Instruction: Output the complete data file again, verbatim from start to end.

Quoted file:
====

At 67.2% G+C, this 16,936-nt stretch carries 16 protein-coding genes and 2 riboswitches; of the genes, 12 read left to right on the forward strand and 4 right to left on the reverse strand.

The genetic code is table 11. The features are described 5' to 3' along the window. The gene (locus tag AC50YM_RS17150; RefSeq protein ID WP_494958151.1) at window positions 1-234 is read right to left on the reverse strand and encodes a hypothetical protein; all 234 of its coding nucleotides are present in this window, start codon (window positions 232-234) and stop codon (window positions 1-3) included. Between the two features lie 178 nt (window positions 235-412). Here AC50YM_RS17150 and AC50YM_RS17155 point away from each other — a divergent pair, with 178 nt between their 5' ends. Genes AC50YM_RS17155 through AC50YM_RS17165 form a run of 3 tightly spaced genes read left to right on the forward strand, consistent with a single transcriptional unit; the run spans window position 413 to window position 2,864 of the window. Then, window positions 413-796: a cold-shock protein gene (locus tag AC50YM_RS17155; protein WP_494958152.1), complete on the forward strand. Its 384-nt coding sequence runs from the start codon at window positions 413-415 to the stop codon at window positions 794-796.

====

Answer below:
At 67.2% G+C, this 16,936-nt stretch carries 16 protein-coding genes and 2 riboswitches; of the genes, 12 read left to right on the forward strand and 4 right to left on the reverse strand.

The genetic code is table 11. The features are described 5' to 3' along the window. The gene (locus tag AC50YM_RS17150; RefSeq protein ID WP_494958151.1) at window positions 1-234 is read right to left on the reverse strand and encodes a hypothetical protein; all 234 of its coding nucleotides are present in this window, start codon (window positions 232-234) and stop codon (window positions 1-3) included. Between the two features lie 178 nt (window positions 235-412). Here AC50YM_RS17150 and AC50YM_RS17155 point away from each other — a divergent pair, with 178 nt between their 5' ends. Genes AC50YM_RS17155 through AC50YM_RS17165 form a run of 3 tightly spaced genes read left to right on the forward strand, consistent with a single transcriptional unit; the run spans window position 413 to window position 2,864 of the window. Then, window positions 413-796: a cold-shock protein gene (locus tag AC50YM_RS17155; protein WP_494958152.1), complete on the forward strand. Its 384-nt coding sequence runs from the start codon at window positions 413-415 to the stop codon at window positions 794-796.